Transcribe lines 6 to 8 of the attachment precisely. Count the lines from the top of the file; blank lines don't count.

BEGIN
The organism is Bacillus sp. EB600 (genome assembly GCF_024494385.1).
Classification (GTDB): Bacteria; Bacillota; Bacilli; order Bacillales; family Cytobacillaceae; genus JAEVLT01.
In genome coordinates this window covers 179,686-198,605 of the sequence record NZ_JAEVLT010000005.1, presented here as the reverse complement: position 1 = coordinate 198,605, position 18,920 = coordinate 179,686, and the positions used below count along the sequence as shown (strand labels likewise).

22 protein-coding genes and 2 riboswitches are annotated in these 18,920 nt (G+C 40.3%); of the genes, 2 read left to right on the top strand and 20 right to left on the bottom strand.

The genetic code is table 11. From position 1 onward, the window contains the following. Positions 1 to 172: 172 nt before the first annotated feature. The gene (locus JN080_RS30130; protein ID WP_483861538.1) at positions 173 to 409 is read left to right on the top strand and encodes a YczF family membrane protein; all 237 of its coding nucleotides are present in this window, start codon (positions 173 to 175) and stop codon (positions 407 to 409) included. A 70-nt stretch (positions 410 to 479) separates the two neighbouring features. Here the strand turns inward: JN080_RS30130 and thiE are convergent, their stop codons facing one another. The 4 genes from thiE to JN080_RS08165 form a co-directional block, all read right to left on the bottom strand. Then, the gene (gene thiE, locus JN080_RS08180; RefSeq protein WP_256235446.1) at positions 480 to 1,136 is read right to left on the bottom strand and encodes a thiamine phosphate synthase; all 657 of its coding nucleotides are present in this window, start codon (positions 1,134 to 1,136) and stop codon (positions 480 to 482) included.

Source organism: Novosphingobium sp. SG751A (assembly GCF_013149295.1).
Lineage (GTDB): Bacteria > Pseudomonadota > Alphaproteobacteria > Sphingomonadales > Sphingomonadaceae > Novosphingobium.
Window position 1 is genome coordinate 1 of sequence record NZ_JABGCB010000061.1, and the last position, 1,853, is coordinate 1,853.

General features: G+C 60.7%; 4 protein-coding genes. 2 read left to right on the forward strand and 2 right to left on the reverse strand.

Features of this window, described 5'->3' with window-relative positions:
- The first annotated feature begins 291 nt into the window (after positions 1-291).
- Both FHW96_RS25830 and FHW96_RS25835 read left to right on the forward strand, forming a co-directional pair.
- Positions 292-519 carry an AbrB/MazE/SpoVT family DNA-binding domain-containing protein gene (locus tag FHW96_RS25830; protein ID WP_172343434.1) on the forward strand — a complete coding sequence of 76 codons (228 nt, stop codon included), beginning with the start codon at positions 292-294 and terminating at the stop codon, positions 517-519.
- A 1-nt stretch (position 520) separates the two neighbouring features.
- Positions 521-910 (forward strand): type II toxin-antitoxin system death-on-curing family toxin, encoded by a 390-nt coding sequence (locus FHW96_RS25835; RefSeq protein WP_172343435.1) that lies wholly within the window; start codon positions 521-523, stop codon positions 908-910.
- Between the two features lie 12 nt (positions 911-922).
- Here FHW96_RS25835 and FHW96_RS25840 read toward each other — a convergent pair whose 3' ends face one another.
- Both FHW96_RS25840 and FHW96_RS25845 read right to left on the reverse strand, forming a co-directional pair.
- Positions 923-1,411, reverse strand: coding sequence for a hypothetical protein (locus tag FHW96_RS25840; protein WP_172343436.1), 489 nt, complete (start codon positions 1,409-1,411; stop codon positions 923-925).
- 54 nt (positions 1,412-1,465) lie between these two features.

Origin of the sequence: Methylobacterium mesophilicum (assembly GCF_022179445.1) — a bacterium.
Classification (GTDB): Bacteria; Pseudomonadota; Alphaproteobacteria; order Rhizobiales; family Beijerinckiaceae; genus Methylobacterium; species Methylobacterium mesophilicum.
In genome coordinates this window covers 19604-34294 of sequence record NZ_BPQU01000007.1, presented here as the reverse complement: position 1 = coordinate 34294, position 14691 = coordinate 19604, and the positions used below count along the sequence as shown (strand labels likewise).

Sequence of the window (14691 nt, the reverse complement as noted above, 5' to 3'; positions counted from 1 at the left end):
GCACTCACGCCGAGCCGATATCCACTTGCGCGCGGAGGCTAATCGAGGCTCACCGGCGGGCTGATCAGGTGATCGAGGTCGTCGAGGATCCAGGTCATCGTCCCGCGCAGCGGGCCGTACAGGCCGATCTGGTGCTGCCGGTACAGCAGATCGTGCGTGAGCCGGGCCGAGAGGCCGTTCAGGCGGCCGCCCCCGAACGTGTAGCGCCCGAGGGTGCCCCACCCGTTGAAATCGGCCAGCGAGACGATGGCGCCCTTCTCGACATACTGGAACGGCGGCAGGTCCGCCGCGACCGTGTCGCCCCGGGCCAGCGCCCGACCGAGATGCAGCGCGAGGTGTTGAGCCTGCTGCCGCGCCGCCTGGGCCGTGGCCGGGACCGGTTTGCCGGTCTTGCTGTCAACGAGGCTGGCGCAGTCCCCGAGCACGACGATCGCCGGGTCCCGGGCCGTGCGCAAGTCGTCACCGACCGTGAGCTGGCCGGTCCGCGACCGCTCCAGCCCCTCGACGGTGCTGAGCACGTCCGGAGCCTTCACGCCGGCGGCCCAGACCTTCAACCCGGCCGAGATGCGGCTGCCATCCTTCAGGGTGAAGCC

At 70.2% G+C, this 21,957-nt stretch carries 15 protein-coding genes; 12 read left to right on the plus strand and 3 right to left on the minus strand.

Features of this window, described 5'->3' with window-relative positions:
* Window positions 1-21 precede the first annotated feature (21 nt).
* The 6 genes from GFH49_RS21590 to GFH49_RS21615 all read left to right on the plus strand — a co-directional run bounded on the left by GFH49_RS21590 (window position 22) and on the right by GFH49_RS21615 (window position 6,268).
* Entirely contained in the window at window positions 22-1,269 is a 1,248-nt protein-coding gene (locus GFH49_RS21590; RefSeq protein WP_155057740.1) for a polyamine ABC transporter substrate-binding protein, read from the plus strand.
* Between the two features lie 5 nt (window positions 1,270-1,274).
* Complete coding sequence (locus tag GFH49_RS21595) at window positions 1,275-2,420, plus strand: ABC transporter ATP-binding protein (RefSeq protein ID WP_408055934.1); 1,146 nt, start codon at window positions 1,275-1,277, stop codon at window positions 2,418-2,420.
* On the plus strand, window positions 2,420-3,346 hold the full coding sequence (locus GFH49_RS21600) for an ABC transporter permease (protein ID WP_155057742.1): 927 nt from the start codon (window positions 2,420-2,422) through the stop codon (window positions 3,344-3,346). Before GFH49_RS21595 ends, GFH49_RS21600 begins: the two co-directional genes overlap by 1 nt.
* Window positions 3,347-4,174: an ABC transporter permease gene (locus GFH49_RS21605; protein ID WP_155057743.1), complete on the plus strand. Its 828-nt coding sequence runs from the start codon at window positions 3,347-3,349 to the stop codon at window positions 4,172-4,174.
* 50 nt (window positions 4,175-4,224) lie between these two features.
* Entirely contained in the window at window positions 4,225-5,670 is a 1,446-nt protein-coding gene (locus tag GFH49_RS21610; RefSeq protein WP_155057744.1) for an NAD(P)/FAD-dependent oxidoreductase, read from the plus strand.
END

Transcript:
Source organism: Novosphingobium sp. SG751A (assembly GCF_013149295.1).
Lineage (GTDB): Bacteria > Pseudomonadota > Alphaproteobacteria > Sphingomonadales > Sphingomonadaceae > Novosphingobium.
Window position 1 is genome coordinate 1 of sequence record NZ_JABGCB010000061.1, and the last position, 1,853, is coordinate 1,853.